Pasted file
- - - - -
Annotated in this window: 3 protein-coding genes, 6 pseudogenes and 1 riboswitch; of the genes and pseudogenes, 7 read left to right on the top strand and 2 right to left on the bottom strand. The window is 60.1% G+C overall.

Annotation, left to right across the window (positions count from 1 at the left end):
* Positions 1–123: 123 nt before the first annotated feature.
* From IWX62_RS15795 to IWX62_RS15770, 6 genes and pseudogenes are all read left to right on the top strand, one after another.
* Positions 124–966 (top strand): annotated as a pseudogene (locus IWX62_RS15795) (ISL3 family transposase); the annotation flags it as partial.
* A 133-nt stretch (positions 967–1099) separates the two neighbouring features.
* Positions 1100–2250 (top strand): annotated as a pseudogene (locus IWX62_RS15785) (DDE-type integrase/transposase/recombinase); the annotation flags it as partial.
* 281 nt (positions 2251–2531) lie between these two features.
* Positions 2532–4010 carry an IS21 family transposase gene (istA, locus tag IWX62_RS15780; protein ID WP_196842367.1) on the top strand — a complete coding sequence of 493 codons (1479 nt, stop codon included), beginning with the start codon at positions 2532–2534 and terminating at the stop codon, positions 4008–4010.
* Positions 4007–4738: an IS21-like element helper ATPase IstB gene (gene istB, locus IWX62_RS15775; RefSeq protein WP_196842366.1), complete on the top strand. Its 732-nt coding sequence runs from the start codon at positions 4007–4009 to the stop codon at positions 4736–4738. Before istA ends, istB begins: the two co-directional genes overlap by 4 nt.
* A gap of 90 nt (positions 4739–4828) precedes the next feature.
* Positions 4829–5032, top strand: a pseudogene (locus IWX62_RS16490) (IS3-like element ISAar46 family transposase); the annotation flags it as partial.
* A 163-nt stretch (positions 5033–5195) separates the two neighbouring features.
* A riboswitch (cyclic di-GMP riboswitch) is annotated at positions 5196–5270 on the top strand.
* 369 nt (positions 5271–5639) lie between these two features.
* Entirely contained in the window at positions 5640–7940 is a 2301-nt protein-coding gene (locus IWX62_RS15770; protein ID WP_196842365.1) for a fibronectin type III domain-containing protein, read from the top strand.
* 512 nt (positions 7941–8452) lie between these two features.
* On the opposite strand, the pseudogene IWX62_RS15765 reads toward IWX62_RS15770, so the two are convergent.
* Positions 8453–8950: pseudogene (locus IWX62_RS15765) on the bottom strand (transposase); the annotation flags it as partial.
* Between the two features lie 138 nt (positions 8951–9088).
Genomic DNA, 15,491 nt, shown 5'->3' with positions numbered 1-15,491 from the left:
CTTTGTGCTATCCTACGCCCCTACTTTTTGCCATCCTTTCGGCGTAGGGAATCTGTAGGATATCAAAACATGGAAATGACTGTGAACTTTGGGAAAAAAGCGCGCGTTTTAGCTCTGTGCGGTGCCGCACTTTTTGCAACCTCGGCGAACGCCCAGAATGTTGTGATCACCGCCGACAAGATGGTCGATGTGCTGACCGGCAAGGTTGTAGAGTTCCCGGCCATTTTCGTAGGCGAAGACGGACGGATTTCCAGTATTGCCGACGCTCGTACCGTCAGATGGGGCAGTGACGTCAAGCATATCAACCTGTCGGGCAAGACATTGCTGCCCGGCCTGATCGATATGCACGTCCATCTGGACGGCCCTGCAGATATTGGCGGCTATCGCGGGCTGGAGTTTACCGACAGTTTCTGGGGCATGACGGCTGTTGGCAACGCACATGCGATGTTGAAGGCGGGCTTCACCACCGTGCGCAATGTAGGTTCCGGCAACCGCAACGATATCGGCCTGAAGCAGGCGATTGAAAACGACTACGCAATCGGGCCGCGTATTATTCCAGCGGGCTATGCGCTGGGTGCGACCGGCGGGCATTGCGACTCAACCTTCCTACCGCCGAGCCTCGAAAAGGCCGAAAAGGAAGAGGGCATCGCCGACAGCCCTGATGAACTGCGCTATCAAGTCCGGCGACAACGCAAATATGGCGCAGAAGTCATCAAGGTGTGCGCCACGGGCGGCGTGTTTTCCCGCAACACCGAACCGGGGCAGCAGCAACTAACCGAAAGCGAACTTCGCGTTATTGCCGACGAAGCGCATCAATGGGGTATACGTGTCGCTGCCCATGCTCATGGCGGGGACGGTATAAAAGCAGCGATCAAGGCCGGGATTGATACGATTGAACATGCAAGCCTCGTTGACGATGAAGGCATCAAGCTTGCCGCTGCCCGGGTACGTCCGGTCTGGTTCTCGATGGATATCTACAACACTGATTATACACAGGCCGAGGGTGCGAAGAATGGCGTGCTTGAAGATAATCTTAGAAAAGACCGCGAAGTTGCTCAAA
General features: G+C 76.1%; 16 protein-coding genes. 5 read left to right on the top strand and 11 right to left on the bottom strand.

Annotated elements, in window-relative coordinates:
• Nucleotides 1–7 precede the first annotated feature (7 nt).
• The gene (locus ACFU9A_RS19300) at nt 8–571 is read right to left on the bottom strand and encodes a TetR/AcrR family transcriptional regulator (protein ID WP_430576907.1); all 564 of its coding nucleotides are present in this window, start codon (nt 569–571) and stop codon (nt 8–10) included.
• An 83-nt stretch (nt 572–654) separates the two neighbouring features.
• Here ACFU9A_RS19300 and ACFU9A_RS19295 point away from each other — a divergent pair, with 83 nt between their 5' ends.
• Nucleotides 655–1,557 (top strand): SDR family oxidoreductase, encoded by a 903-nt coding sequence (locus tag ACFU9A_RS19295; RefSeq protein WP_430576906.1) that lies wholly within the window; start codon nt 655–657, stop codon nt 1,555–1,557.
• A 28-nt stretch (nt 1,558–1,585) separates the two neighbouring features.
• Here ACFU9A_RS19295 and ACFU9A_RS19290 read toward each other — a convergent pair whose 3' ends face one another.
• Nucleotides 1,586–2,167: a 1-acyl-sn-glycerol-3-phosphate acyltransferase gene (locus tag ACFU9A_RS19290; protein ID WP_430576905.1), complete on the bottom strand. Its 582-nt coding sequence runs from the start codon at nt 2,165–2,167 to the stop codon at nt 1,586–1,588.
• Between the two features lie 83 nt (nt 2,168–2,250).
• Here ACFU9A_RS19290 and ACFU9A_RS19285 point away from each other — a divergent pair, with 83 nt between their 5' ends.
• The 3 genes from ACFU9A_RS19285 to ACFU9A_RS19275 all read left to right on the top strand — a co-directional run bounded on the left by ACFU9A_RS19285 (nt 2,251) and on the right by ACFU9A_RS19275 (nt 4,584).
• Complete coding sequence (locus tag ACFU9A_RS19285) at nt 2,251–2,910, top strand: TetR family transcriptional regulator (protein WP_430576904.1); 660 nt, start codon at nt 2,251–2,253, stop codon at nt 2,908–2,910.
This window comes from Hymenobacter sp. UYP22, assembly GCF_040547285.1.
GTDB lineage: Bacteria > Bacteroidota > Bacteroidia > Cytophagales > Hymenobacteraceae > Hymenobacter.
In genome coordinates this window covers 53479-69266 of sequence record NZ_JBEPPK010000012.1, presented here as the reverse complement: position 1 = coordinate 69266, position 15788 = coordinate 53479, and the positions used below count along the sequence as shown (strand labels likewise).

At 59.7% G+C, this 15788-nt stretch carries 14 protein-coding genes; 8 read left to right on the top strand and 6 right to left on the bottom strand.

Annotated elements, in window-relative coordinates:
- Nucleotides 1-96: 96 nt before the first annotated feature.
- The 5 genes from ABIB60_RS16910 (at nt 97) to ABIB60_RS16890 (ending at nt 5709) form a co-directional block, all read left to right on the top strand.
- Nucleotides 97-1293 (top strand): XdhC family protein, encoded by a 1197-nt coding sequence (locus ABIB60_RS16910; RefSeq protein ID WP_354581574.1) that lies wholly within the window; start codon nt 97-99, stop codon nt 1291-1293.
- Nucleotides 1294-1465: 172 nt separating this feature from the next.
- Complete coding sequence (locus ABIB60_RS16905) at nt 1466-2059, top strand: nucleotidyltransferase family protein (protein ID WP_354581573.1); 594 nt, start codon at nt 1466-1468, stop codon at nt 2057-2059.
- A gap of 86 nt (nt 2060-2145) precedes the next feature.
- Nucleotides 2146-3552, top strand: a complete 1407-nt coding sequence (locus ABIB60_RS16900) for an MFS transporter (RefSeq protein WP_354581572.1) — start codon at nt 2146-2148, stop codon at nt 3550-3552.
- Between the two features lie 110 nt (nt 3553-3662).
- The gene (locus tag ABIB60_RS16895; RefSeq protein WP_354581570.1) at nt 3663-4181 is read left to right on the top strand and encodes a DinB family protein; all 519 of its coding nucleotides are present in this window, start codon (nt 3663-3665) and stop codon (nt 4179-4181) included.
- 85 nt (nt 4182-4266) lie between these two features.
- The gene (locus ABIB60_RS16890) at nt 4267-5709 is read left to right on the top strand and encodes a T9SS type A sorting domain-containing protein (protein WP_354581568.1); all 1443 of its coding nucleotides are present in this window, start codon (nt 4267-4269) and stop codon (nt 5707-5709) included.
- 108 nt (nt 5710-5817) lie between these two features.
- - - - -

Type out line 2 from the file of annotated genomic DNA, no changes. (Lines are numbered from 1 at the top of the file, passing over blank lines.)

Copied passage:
Annotation, left to right across the window (positions count from 1 at the left end):